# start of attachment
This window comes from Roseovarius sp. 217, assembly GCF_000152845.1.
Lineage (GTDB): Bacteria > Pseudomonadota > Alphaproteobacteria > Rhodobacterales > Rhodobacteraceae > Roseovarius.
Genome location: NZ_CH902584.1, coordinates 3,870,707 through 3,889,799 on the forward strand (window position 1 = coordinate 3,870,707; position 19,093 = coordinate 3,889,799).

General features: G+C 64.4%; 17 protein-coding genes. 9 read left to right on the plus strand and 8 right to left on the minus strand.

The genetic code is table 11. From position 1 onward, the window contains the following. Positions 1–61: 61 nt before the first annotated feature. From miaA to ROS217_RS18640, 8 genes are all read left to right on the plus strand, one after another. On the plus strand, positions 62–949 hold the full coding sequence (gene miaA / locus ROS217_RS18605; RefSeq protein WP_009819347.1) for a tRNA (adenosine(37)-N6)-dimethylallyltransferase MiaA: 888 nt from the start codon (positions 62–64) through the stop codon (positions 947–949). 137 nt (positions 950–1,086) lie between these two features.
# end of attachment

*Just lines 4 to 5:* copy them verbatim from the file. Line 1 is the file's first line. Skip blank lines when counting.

General features: G+C 64.4%; 17 protein-coding genes. 9 read left to right on the plus strand and 8 right to left on the minus strand.

The genetic code is table 11. From position 1 onward, the window contains the following. Positions 1–61: 61 nt before the first annotated feature. From miaA to ROS217_RS18640, 8 genes are all read left to right on the plus strand, one after another. On the plus strand, positions 62–949 hold the full coding sequence (gene miaA / locus ROS217_RS18605; RefSeq protein WP_009819347.1) for a tRNA (adenosine(37)-N6)-dimethylallyltransferase MiaA: 888 nt from the start codon (positions 62–64) through the stop codon (positions 947–949). 137 nt (positions 950–1,086) lie between these two features.